BitDam cybersecurity blocks advanced content-borne attacks across all enterprise collaboration channels. Protecting email, cloud storage, and Instant messaging.
Recognized by Frost & Sullivan for its technology leadership, and utilized by hundreds of thousands of end-users, BitDam’s Advanced Threat Protection is deployed by leading organizations in Europe and the US, with a proven record of detecting threats that other security solutions fail to uncover. In this interview, BitDam Co-founder and CEO Liron Barak explains why a non-data-driven approach to cybersecurity is the way forward, and how organizations can adopt it to tighten their security posture.
Please describe the story behind BitDam and it’s evolution so far.
BitDam was founded 4 years ago by me and my co-founder Maor, who is now the company CTO. We both come from a technical background, having spent 7 years together in the intelligence forces. We were officers, we served on the offensive side of the defense, dealing with very interesting stuff. We finished our service a bit more than 5 years ago. To cut a long story short, we now have 30 people in the company and sell to enterprises in Europe and the US. Most of our team is located here in Tel Aviv, but we also have offices in the US with teams working on biz dev and sales on the ground.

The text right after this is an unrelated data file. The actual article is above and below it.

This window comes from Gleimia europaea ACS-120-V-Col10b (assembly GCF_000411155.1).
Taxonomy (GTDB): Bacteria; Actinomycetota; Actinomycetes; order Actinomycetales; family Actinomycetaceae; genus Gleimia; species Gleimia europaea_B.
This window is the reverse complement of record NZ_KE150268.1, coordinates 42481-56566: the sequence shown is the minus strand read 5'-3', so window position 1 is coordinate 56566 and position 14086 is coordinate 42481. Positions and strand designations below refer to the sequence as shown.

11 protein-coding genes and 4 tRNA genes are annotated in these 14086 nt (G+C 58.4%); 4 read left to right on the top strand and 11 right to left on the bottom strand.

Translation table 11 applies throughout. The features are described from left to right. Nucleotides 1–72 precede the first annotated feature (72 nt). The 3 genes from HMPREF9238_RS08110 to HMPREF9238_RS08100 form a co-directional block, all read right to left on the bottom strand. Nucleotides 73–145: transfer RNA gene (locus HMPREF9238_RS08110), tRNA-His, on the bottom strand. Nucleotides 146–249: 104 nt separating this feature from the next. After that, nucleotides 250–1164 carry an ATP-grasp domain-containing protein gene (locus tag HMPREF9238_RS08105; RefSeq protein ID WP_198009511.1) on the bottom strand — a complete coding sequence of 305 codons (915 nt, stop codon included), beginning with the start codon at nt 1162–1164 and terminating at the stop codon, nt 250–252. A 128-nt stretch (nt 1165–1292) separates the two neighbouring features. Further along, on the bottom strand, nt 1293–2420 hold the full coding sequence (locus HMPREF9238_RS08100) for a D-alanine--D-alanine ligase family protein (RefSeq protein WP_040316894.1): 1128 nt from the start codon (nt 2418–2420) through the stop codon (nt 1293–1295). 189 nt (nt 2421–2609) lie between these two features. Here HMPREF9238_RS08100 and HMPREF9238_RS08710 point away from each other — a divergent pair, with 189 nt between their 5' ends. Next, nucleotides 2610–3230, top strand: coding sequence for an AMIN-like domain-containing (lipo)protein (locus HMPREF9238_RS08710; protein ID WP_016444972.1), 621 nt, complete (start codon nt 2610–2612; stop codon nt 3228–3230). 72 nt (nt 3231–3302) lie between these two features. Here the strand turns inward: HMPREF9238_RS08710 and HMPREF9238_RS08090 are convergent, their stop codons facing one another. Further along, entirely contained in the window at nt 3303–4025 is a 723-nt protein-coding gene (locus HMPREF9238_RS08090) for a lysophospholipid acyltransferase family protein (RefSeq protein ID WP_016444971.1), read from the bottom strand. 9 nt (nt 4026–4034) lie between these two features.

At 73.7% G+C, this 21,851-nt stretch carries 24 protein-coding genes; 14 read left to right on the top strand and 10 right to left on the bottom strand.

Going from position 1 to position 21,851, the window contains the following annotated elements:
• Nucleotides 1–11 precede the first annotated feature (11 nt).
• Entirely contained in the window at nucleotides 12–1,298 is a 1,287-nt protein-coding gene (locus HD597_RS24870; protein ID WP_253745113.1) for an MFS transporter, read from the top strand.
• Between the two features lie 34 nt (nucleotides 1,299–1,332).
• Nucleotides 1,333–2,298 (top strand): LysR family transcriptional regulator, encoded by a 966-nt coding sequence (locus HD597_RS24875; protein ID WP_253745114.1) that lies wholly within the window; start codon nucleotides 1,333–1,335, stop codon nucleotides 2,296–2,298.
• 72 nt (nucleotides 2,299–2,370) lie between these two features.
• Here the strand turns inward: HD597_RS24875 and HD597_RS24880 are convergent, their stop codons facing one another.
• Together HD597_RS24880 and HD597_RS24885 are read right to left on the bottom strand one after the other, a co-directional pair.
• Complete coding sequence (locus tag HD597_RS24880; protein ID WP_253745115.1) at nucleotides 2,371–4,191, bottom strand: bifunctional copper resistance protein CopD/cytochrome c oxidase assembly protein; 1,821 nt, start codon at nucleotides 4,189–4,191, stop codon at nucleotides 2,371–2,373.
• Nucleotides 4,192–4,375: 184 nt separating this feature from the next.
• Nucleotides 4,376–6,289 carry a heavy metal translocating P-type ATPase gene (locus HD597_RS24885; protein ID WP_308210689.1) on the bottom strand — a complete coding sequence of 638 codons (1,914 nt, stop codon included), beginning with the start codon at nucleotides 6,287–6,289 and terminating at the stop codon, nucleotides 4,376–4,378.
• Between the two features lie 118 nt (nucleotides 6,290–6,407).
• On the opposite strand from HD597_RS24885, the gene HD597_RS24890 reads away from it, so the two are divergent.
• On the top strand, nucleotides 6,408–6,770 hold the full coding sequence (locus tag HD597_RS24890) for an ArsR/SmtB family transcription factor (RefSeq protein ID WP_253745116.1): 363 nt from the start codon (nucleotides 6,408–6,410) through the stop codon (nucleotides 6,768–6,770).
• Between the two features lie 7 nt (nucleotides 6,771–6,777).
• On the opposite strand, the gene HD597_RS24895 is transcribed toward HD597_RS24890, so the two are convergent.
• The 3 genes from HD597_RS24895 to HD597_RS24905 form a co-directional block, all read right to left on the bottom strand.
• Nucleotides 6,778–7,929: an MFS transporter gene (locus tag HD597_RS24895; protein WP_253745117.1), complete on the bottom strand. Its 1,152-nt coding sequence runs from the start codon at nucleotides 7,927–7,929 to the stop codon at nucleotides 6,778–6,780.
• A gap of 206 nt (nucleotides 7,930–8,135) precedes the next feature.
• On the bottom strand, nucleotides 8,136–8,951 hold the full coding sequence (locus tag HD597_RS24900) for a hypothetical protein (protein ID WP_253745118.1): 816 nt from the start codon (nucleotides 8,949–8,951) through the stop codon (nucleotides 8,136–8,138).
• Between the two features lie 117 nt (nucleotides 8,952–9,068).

When we started the company we realized there was a huge gap in cybersecurity, specifically in the email vector but not only. When it comes to content like files and links that are being sent to users, this area is very exposed and breached due to the characteristics of the current solutions. What I mean by that is that most solutions in the industry, specifically when it comes to email but in other channels as well, tend to be data-driven. They base their detection mechanism, which affects their prevention, on the knowledge that they have about the threats. They are collecting lots of data about repeated tracks, patterns, and behaviors. In the past it was signatures, but today it’s more advanced. They have machine learning algorithms etc, but essentially they are all data-driven, meaning it’s based on data that they have about the threats.
The problem is that the attackers are massively using automation these days and we can see this is growing with time. In 2019 there was a hype around it. Practically, it means an attacker can take a threat, which is known to all of us, including the solutions themselves, and with a short automation script, he is able to create hundreds of new variants of the same threat, that look different. This enables attackers to go below the radar of current security solutions and bypass defenses within organizations. This is exactly the pain point we came to solve.
Here’s a quick preview of some of BitDam’s capabilities:
How does BitDam interact with third-party software applications such as IM, cloud storage, and collaboration platforms?
In terms of integration, we have integrated with all the collaboration channels that organizations are using today, including Office365, Gsuite, OneDrive, Dropbox, Box, and other storage drives, as well as instant messaging platforms like zoom, Microsoft Teams, and others. We have a cloud-based solution that integrates via the API of those different channels and captures all the content sent through those channels. It scans the content pre-delivery to detect malicious code and block it from reaching the end-user. So if you get an email with a malicious file, BitDam will scan it within a few seconds, and you will not get that email.